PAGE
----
01 February 2011

Remembering Past Homes

Have you ever sat down and counted up all of the places you've lived in? As I write this, the list grows and grows! I've called lots of places home in my life even though I'm not really the moving type. Here's a rather long autobiographical post about places I've rested my head at night.

When I was born my parents lived with my mother's mother in the 200-year old Barnes family homestead, a big colonial in Scituate, Massachusetts. The house, at 48 Booth Hill Road, was built by my sea captain ancestor Israel Vinal Sr. and given by his grandson Nathaniel to his daughter Polly Vinal at the time of her wedding to Joseph Barnes of Hingham. This house is the basis of my logo, shown above and on my business cards.

Oldest photo I know of:
48 Booth Hill Road, North Scituate, Massachusetts

Grandma had raised her five children there and when I was born my parents and three siblings were living with her. We moved from Grandma's house when I was a little less than three, but I still have a few hazy memories of being upstairs in a crib watching the shadows playing on the wall while I waited for my mother to retrieve me. The difference in age between my older siblings and me is so great that my eldest brother graduated from high school in Scituate before we moved away, and my sister stayed with Grandma so she could graduate that year. And then they were off to college, and my parents and brother and I moved to Marshfield.

After we moved to Marshfield we visited my grandmother in Scituate on Saturdays until she passed away when I was just seven. I loved my grandmother wildly. She was the only living grandparent I ever knew and she played card games with me every Sunday when she came to have dinner at our house. I thought she was very funny because when I'd need to pause for a potty break, she'd say, "Go for me, too, while you're in there, will ya?" Grandma was intelligent and civic-minded and extremely well-read. I wonder what we talked about? One of my fondest memories was the old stone wall in front of her house. I just loved walking along on top of the stone wall and holding her or my mother's hand. It made me tall, granted me a new perspective on my small world and gave me a sense of power. This is where my love of history began.

48 Booth Hill Road
Stone wall in foreground has been cemented over
Taken sometime in 2009

Our next house is the one I think of as my childhood home, where I "grew up." I played outside in the woods, climbed trees, played house, got my first cat, Pansy, and learned to read, ride a bike, cook, swim, play the flute, hula-hoop, and on and on! It was a small ranch on an unpaved road only a quarter of a mile from the Atlantic Ocean in Marshfield, one town away from Scituate. We lived there for eleven years and I loved it. I knew every nook and cranny of the neighborhood and felt confident there. I had friends a few doors down who treated me like family, and to this day, when I smell certain smells or something triggers a memory, they always come to mind.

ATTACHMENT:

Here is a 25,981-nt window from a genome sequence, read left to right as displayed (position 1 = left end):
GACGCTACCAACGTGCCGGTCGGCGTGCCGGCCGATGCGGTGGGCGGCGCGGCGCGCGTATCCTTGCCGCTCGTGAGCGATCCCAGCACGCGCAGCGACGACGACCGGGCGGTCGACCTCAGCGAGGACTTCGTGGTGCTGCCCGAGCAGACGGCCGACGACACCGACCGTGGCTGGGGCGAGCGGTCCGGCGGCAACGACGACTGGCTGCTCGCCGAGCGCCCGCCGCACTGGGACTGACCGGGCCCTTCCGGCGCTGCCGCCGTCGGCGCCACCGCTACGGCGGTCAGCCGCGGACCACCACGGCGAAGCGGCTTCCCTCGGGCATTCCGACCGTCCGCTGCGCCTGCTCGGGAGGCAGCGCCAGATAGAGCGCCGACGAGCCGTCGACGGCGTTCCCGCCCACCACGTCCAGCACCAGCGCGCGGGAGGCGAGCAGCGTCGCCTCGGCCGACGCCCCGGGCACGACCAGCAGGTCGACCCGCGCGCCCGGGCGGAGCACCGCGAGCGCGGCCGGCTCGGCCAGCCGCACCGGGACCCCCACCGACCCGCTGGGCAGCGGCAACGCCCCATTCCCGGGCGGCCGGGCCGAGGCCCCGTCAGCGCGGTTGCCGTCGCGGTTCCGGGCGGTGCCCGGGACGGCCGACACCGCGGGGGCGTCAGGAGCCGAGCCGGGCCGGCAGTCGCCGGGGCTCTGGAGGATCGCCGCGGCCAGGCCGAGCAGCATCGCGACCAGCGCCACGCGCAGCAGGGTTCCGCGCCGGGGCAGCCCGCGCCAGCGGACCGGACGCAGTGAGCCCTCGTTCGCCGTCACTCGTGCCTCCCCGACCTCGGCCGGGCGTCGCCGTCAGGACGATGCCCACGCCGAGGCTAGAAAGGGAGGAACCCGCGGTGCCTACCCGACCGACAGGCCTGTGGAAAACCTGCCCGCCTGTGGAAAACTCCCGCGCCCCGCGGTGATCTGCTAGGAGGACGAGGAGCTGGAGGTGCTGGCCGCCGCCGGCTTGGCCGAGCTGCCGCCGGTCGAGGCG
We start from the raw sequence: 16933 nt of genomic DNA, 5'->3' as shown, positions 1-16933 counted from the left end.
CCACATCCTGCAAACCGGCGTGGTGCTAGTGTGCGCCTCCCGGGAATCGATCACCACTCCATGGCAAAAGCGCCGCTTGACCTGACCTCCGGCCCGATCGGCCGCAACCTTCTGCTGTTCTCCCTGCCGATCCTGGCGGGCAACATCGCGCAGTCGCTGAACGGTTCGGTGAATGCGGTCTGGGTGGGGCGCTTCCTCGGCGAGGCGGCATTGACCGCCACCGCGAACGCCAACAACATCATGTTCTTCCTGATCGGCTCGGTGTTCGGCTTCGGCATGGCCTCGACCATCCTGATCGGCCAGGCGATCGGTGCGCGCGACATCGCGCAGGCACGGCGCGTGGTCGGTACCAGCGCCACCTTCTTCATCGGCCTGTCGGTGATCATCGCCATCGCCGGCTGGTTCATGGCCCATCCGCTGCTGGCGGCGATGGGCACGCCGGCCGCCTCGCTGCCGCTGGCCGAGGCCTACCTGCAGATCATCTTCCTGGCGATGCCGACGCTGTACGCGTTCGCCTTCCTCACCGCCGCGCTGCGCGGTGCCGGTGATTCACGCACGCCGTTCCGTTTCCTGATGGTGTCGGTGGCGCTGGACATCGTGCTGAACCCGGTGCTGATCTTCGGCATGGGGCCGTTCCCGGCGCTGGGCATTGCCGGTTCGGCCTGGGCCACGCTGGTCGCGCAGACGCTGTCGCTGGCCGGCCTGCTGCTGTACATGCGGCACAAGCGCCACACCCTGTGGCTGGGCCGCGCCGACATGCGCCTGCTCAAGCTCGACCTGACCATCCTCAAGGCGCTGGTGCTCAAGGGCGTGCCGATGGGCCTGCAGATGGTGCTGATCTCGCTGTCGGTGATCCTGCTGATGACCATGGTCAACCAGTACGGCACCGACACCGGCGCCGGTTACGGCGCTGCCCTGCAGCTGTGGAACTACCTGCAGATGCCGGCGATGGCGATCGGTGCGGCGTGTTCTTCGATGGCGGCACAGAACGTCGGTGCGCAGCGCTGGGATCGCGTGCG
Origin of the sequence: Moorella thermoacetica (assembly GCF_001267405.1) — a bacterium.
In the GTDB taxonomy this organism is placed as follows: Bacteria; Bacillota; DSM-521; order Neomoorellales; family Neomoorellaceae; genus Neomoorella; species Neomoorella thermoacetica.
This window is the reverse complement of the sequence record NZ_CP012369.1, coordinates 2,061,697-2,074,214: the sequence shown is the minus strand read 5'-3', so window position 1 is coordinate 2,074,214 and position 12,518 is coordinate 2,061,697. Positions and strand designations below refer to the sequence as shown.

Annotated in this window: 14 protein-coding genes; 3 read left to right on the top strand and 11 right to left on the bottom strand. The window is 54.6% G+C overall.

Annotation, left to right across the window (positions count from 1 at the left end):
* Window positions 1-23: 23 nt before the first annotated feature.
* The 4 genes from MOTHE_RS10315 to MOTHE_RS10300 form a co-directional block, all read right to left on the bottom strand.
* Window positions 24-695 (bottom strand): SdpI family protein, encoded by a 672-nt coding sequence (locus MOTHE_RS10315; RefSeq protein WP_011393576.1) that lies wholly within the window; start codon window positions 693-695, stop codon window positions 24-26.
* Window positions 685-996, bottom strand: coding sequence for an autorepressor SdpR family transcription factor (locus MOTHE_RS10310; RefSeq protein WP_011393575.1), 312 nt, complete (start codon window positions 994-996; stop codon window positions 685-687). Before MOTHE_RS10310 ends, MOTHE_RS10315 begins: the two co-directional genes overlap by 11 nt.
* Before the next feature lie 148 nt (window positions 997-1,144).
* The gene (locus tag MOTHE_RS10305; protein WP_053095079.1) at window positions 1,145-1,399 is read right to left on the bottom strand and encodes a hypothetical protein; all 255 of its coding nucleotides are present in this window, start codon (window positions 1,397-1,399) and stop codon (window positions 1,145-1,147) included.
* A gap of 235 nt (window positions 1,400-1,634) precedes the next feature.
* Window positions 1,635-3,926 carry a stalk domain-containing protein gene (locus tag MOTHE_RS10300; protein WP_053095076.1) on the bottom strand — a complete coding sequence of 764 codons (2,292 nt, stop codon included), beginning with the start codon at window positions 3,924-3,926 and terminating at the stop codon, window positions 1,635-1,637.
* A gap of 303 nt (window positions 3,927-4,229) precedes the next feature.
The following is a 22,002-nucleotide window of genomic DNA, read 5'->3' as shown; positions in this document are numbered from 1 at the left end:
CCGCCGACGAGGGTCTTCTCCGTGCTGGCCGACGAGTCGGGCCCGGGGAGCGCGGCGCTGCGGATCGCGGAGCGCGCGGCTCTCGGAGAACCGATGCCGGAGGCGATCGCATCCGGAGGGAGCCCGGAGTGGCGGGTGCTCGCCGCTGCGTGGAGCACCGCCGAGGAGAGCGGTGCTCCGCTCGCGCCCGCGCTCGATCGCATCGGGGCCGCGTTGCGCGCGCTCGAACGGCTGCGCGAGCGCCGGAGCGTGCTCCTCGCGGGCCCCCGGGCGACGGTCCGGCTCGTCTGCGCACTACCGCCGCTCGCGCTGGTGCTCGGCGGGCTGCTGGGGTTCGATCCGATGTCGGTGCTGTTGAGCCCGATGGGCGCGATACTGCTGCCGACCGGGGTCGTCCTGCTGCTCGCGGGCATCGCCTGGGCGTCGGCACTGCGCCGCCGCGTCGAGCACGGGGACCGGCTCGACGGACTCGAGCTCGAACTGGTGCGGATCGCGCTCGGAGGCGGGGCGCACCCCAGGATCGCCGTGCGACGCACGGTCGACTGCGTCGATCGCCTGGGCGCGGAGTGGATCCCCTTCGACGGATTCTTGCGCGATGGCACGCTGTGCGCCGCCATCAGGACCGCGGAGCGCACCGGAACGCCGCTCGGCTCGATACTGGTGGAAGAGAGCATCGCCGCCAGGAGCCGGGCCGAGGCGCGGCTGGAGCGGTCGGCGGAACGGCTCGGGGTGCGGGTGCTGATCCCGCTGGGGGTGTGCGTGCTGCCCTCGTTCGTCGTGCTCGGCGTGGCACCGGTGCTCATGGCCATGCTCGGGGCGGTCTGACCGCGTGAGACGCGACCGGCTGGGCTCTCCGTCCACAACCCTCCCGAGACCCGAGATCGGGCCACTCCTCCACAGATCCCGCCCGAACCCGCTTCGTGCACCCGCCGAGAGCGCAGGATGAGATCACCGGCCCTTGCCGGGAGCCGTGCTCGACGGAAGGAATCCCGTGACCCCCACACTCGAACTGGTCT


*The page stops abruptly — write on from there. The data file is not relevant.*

Growing up

My parents moved back to Scituate when I was in the middle of 8th grade. Lots of people seemed to know and remember me, but they were all strangers to me since we had moved away when I was so young. We lived just three houses down from 48 Booth Hill Road, at 84 Booth Hill Road. It was an old house, built before the Civil War. The people who had lived there hadn't renovated it ever, except to add a bathroom. My parents had to install a heating system, even! This is the house I lived in from about age 13 until college, with the occasional stays until 1990. If I had to choose one house to call home, this would be it. My parents lived here from 1968 until 1990 or so. My brother inherited the house from my mother and lives there with his family.

84 Booth Hill Road
Painted for our wedding, in 1988

Updated 84 Booth Hill Road in 2008

Once I went to college things started to pick up. I lived in two different college dorms at UMass, Knowlton (all female––synchronized periods!) and Lewis. I worked at the Cape in the summers and lived in a rooming house (!) and a motel. The latter was distressing to my mother because I brought home "water bugs" aka cocroaches!!! in our minifridge at the end of the summer. Nasty.


UMass, Northeast area, circa 1977


As an exchange student in France, I rented a room from a very old woman and her daughter who invited me to dinner every Sunday night. The daughter, Therèse, had quite a beard going, and she would slurp her potage, fall asleep and snore loudly, leaving Madame Habeault and I to chat about World War II and other niceties. Again on exchange, this time for a summer in Quebec, I stayed in a house with several other students. All I remember is sparse. Then after college, I lived briefly in a double decker in Watertown until I moved to Italy.